683   Insight talk

Science capital and the justice system

Author: Oceane Laisney
University of Dundee - Leverhulme Research Centre for Forensic Science, United Kingdom

Within the justice system many individuals are required to make decisions relating to scientific evidence. In the case of a criminal investigation, many non-scientists are involved with evidence capture, communicating and decision making and their actions and understanding of the situation and the decisions they make is of prime importance since it impacts on criminal trials, convictions and sentencing. This project will explore how the understanding of Science capital might be applied in this environment.  The concept of Science Capital has its origins in research in education (Archer et al., 2015), however the theory is gradually being applied to adult understanding, practice and policy in other professional areas.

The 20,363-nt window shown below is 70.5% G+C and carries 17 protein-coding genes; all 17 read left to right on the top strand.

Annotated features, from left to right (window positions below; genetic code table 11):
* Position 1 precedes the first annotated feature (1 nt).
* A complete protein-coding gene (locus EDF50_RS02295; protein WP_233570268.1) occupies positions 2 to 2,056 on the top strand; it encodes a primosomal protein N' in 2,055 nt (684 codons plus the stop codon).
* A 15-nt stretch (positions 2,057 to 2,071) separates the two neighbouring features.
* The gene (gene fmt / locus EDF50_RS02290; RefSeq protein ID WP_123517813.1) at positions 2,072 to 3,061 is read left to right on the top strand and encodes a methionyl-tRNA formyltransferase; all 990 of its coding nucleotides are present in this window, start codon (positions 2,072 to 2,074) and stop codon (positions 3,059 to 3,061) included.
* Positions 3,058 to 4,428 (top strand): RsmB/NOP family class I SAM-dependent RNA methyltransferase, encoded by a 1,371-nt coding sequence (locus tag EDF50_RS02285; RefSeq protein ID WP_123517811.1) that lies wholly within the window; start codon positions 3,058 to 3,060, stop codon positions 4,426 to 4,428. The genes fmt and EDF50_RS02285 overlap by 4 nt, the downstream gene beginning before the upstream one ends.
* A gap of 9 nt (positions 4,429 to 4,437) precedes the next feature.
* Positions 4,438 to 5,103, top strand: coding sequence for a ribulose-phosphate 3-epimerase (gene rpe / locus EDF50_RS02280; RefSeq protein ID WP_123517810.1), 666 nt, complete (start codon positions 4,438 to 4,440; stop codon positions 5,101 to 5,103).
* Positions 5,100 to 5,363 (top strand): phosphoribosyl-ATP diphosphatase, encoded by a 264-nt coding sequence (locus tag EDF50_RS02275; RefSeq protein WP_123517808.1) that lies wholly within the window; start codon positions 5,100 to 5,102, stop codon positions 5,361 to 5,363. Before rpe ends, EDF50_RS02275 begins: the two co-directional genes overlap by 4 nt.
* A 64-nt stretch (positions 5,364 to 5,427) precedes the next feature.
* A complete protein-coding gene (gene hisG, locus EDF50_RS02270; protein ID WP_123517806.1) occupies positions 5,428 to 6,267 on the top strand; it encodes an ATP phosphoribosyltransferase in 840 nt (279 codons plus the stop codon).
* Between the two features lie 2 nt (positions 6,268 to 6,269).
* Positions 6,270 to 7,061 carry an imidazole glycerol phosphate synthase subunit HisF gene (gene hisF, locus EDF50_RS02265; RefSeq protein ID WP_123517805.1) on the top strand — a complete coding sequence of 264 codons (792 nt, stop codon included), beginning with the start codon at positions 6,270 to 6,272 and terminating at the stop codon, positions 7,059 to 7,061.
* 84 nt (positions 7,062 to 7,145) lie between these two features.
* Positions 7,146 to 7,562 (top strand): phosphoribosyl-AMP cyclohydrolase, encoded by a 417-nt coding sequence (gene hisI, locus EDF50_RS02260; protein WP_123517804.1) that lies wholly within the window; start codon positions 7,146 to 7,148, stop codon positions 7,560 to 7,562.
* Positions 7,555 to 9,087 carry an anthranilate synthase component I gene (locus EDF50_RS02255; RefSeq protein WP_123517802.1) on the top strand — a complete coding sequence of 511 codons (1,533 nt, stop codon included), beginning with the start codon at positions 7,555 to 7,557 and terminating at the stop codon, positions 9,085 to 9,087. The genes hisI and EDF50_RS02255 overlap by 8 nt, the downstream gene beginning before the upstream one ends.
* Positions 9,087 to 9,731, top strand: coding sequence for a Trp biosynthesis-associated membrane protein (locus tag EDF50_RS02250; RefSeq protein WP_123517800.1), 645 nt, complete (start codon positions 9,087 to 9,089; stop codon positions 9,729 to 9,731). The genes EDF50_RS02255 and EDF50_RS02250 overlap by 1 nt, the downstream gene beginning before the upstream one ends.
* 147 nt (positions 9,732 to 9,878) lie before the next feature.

This insight paper will outline our proposed approaches to considering Science capital in this ecosystem and how it might support effective communication and understanding of forensic science amongst professionals within the justice system. This will be the first time that Science capital has been considered in this sphere.  

Results could lead to improving how scientific theories and practices are communicated between the various groups involved in decision making based on forensic science including professional non-scientists and scientists and forensic scientists and members of the public, including the jury.  In conclusion, by closely examining the Science capital of professional non-scientists in forensic science and engaging these diverse groups, this project will shed new light on the neglected issue of decision making based on scientific evidence.  

 

 

Archer, L., Dawson, E., DeWitt, J., Seakins, A., & Wong, B. (2015). “Science capital”: A conceptual, methodological, and empirical argument for extending bourdieusian notions of capital beyond the arts. Journal of Research in Science Teaching. https://doi.org/10.1002/tea.21227 

Co-author: Lucina Hackman
University of Dundee, United Kingdom

Co-author: Heather Doran
University of Dundee,

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